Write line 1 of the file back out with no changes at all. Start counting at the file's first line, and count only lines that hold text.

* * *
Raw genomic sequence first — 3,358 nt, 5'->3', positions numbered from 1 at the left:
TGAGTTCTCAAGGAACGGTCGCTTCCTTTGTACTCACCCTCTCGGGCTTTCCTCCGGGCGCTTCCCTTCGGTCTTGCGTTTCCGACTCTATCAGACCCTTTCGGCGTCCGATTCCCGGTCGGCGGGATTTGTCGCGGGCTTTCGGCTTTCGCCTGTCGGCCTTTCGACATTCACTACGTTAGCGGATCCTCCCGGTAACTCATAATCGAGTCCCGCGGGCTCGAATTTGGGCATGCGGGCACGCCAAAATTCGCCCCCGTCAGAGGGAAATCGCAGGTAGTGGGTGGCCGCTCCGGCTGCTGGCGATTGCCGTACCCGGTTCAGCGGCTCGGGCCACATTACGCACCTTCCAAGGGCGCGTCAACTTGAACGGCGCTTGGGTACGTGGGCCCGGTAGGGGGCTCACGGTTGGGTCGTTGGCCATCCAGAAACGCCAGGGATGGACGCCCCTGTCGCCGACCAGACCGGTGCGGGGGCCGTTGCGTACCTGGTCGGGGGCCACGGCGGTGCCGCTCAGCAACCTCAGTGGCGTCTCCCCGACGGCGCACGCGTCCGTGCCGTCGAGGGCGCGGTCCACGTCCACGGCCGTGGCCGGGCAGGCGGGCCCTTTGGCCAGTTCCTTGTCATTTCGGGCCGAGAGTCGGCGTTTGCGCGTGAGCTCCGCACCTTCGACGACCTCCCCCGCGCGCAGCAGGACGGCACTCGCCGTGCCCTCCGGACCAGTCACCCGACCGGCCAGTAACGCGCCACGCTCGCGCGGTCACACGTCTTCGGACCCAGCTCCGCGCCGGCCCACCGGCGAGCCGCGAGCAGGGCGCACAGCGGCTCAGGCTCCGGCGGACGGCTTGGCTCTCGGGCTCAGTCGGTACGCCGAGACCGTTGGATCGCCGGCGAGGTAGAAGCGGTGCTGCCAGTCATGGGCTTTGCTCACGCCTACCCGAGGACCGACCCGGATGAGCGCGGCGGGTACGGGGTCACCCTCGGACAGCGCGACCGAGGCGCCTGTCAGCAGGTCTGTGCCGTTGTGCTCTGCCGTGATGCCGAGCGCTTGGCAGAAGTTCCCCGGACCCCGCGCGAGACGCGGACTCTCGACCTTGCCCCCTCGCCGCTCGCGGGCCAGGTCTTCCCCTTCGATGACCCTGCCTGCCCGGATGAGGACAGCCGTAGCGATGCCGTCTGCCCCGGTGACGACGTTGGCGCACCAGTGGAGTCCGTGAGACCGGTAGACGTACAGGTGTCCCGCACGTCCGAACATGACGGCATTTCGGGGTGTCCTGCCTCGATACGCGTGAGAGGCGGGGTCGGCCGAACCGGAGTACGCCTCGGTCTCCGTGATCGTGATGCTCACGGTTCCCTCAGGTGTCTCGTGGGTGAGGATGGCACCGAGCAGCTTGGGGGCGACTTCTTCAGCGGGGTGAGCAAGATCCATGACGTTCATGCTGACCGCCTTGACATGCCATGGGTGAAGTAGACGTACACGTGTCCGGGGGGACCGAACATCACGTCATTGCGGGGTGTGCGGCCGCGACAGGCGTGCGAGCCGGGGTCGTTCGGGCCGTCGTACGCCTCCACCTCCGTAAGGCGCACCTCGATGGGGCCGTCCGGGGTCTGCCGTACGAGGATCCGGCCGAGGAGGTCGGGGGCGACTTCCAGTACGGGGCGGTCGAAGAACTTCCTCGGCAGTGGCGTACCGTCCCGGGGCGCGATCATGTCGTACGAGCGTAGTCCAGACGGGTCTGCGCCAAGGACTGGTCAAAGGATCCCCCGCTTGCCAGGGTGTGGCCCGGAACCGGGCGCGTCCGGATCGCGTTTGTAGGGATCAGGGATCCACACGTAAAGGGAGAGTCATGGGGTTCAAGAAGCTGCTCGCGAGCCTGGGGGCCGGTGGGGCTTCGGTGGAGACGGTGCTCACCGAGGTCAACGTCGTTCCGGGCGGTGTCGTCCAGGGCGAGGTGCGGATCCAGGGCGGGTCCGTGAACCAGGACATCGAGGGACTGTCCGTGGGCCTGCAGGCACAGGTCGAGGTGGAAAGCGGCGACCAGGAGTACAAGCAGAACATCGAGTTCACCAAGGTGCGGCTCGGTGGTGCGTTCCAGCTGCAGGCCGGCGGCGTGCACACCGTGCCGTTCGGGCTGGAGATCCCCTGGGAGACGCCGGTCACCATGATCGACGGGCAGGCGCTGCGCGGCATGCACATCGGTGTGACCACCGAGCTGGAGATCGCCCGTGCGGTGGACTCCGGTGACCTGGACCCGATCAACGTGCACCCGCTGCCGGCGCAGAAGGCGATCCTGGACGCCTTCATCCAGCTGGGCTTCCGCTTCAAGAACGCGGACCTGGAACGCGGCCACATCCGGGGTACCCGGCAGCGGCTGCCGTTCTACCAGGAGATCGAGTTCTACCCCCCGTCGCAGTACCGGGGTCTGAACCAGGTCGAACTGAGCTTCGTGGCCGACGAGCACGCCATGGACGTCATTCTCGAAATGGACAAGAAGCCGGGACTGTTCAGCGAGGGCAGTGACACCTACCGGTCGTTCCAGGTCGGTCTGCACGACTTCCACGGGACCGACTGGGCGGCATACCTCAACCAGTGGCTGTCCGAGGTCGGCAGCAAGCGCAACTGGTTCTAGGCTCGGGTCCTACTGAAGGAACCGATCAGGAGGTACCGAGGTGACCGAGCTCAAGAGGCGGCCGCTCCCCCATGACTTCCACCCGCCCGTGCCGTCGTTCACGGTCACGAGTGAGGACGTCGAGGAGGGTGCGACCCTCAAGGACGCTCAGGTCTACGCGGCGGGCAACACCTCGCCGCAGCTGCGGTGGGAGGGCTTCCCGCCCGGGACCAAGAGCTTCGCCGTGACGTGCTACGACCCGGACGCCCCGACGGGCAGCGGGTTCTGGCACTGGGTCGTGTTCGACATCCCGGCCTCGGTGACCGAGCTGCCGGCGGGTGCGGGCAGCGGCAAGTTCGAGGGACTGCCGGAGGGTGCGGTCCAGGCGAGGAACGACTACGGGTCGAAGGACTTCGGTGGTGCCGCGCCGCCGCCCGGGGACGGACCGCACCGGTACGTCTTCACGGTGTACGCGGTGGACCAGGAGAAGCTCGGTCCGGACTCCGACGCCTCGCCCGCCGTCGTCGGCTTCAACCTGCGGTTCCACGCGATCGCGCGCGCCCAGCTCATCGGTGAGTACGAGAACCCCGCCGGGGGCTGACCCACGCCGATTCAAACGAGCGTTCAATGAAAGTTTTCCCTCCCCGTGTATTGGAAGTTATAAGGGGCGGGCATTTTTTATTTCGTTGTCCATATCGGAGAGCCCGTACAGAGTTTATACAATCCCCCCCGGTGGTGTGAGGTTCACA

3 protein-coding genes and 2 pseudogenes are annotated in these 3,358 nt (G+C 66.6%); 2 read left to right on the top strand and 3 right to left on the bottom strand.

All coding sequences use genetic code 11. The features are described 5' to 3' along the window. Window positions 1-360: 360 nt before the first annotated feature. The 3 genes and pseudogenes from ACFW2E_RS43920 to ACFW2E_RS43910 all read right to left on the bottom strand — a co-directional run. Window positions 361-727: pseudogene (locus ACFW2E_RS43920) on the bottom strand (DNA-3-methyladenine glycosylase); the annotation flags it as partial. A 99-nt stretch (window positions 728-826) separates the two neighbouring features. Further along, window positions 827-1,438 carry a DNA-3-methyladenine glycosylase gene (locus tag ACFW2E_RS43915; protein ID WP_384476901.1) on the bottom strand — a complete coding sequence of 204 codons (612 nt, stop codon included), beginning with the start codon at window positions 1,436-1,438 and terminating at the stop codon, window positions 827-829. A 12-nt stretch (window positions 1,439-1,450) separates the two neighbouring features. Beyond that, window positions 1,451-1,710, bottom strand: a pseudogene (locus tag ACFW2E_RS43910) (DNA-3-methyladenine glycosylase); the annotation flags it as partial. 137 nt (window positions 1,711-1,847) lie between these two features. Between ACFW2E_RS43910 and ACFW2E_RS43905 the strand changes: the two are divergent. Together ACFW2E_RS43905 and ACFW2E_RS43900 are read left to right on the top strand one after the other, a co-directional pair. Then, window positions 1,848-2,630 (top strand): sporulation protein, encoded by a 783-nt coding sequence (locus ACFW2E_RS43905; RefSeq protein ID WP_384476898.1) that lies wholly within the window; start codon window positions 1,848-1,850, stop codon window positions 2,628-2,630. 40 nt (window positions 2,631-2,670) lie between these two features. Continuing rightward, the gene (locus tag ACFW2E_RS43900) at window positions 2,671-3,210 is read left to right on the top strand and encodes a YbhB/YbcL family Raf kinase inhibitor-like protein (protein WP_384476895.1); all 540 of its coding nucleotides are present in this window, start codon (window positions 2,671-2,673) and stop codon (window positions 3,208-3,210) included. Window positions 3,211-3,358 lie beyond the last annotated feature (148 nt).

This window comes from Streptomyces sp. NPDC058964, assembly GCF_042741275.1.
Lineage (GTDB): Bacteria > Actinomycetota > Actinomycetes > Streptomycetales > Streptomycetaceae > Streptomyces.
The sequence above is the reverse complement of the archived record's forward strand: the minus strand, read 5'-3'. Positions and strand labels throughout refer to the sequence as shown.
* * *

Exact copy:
Raw genomic sequence first — 3,358 nt, 5'->3', positions numbered from 1 at the left: